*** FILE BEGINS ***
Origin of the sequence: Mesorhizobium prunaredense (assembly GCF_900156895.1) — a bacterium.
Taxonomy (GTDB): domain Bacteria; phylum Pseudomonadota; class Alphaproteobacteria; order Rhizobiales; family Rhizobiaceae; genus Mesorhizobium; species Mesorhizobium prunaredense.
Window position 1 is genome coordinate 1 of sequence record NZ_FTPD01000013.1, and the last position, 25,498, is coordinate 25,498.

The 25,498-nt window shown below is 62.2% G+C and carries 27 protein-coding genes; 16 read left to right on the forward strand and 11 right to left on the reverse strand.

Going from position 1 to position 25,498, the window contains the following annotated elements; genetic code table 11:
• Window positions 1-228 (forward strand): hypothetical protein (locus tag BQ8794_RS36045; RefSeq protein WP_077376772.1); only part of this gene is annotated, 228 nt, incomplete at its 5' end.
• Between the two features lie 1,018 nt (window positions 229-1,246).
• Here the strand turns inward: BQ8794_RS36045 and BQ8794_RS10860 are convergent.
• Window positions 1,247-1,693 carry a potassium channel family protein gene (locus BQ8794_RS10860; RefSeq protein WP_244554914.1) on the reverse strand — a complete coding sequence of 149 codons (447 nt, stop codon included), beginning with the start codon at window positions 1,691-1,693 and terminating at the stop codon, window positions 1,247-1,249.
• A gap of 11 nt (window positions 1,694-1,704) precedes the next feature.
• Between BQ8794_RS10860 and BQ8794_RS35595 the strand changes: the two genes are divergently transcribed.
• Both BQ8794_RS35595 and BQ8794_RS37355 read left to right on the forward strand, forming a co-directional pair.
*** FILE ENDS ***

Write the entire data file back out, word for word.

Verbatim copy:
Origin of the sequence: Mesorhizobium prunaredense (assembly GCF_900156895.1) — a bacterium.
Taxonomy (GTDB): domain Bacteria; phylum Pseudomonadota; class Alphaproteobacteria; order Rhizobiales; family Rhizobiaceae; genus Mesorhizobium; species Mesorhizobium prunaredense.
Window position 1 is genome coordinate 1 of sequence record NZ_FTPD01000013.1, and the last position, 25,498, is coordinate 25,498.

The 25,498-nt window shown below is 62.2% G+C and carries 27 protein-coding genes; 16 read left to right on the forward strand and 11 right to left on the reverse strand.

Going from position 1 to position 25,498, the window contains the following annotated elements; genetic code table 11:
• Window positions 1-228 (forward strand): hypothetical protein (locus tag BQ8794_RS36045; RefSeq protein WP_077376772.1); only part of this gene is annotated, 228 nt, incomplete at its 5' end.
• Between the two features lie 1,018 nt (window positions 229-1,246).
• Here the strand turns inward: BQ8794_RS36045 and BQ8794_RS10860 are convergent.
• Window positions 1,247-1,693 carry a potassium channel family protein gene (locus BQ8794_RS10860; RefSeq protein WP_244554914.1) on the reverse strand — a complete coding sequence of 149 codons (447 nt, stop codon included), beginning with the start codon at window positions 1,691-1,693 and terminating at the stop codon, window positions 1,247-1,249.
• A gap of 11 nt (window positions 1,694-1,704) precedes the next feature.
• Between BQ8794_RS10860 and BQ8794_RS35595 the strand changes: the two genes are divergently transcribed.
• Both BQ8794_RS35595 and BQ8794_RS37355 read left to right on the forward strand, forming a co-directional pair.